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Damon Chandler, David Field; How much information is carried by the power and phase spectra of natural scenes?. Journal of Vision 2007;7(15):11. doi: 10.1167/7.15.11.
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© ARVO (1962-2015); The Authors (2016-present)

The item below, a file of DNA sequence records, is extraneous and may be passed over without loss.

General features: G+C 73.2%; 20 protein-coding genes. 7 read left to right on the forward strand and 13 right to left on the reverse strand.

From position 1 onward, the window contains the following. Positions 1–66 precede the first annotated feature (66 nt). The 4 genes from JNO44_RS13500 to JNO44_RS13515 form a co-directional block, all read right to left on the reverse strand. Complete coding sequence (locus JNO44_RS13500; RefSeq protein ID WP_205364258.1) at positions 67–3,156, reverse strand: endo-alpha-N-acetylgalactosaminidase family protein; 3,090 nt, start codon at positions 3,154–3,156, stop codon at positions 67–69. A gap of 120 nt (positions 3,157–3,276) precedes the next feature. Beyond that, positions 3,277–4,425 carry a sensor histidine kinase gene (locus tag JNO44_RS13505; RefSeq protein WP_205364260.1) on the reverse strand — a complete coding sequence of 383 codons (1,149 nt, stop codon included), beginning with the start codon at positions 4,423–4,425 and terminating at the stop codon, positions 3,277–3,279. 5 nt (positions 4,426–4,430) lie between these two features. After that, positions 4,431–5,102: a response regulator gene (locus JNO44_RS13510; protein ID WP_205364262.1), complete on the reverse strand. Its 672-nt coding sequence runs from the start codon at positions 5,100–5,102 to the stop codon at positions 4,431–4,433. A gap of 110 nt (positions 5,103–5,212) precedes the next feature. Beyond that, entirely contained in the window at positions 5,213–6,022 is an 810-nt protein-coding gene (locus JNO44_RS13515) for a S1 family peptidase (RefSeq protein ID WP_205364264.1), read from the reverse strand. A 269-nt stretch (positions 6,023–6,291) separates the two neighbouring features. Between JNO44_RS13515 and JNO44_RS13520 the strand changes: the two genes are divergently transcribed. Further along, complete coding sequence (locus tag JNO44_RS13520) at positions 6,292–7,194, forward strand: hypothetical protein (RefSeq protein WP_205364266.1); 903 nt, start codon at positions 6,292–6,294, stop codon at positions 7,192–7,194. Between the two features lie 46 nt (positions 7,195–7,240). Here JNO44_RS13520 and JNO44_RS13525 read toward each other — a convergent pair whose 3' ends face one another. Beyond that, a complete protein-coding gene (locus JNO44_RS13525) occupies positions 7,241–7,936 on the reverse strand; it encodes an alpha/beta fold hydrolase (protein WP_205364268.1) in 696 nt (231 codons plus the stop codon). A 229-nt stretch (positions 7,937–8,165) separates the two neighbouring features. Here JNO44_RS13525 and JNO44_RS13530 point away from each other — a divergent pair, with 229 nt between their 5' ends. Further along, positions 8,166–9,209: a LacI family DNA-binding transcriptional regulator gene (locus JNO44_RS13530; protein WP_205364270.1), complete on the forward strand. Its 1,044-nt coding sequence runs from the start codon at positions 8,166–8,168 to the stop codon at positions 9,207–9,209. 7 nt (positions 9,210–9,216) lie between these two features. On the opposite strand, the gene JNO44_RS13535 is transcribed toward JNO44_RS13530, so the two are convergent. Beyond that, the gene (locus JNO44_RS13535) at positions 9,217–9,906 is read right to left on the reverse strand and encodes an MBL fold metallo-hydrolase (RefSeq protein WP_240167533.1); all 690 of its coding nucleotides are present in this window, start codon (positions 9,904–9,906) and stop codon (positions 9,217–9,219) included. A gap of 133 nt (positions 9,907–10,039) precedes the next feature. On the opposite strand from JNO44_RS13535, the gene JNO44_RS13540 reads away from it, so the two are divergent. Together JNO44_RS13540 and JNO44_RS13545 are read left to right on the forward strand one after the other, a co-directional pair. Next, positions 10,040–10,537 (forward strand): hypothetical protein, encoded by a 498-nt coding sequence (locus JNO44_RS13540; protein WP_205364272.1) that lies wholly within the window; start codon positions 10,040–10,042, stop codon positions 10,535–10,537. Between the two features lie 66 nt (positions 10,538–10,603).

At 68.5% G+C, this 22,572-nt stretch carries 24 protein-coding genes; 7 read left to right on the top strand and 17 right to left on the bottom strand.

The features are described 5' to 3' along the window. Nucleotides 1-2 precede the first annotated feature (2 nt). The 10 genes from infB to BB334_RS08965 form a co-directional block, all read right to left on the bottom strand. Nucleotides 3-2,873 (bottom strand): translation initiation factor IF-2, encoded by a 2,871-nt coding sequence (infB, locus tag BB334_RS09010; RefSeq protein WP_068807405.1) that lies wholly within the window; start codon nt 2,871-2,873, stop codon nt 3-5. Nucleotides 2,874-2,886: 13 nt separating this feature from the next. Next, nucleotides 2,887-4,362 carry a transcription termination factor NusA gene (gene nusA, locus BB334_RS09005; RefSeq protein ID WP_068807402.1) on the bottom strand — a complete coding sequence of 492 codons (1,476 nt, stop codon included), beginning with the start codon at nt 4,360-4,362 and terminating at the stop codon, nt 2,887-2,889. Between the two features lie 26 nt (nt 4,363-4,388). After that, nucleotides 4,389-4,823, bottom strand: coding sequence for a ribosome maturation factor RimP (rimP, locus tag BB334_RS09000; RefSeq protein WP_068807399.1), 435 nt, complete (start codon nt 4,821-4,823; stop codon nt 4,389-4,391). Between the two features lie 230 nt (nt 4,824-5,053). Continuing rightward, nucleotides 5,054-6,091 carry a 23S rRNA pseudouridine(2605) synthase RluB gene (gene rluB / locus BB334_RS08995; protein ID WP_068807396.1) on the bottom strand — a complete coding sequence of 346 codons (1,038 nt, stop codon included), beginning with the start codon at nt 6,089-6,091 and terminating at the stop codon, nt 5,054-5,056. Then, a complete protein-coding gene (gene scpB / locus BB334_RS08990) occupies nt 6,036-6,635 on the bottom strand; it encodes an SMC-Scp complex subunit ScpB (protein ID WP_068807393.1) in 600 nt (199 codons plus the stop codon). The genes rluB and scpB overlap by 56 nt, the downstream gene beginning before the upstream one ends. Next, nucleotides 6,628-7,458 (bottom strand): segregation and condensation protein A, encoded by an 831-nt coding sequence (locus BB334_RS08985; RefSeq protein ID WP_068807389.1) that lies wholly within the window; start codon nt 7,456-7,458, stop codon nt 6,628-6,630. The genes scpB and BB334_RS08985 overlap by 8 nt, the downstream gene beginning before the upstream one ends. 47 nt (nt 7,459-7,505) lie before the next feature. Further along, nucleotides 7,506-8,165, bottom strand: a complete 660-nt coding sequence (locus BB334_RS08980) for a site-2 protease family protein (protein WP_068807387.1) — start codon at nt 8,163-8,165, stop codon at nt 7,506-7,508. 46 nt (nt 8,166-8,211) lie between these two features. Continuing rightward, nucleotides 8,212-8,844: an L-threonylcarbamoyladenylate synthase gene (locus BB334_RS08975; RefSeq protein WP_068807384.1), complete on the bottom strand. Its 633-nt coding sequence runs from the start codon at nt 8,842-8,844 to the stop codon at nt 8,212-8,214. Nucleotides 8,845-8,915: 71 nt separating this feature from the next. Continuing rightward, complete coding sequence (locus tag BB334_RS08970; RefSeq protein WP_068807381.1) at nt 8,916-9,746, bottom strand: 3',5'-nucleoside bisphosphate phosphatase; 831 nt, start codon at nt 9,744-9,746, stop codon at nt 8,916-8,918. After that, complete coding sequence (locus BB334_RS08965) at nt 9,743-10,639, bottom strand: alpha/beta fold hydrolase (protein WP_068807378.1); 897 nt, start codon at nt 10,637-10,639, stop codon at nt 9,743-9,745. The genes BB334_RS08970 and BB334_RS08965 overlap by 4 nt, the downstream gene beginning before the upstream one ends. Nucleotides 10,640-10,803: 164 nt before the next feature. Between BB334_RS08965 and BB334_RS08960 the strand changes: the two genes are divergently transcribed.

The absolute efficiency of any given visual coding strategy can be estimated only if one can determine the total amount of information contained in the visual signal. In this study, we use a new technique, developed by Chandler and Field (2007) for estimating information (entropy, redundancy) in image sets, to calculate: (1) the information provided by the power and phase spectra of natural scenes, and (2) the amount of mutual information provided by these spectra. By using both raw natural scenes and scenes with strategically altered statistics, we show that for 8×8-pixel patches, approximately 53% of the information in scenes is carried by the power spectrum (which includes information due to variations in mean luminance, contrast, etc.); 61% of the information is carried by the phase spectrum; and 14% is jointly carried by the power and phase (mutual information; 53% + 61% − 14% = 100%). This dependency between power and phase is also demonstrated psychophysically by using montages created from the 8×8-pixel patches. We discuss how these results change as a function of patch size; how variations in mean and contrast contribute to the information carried by the power spectrum; and the implications of these results for visual coding.
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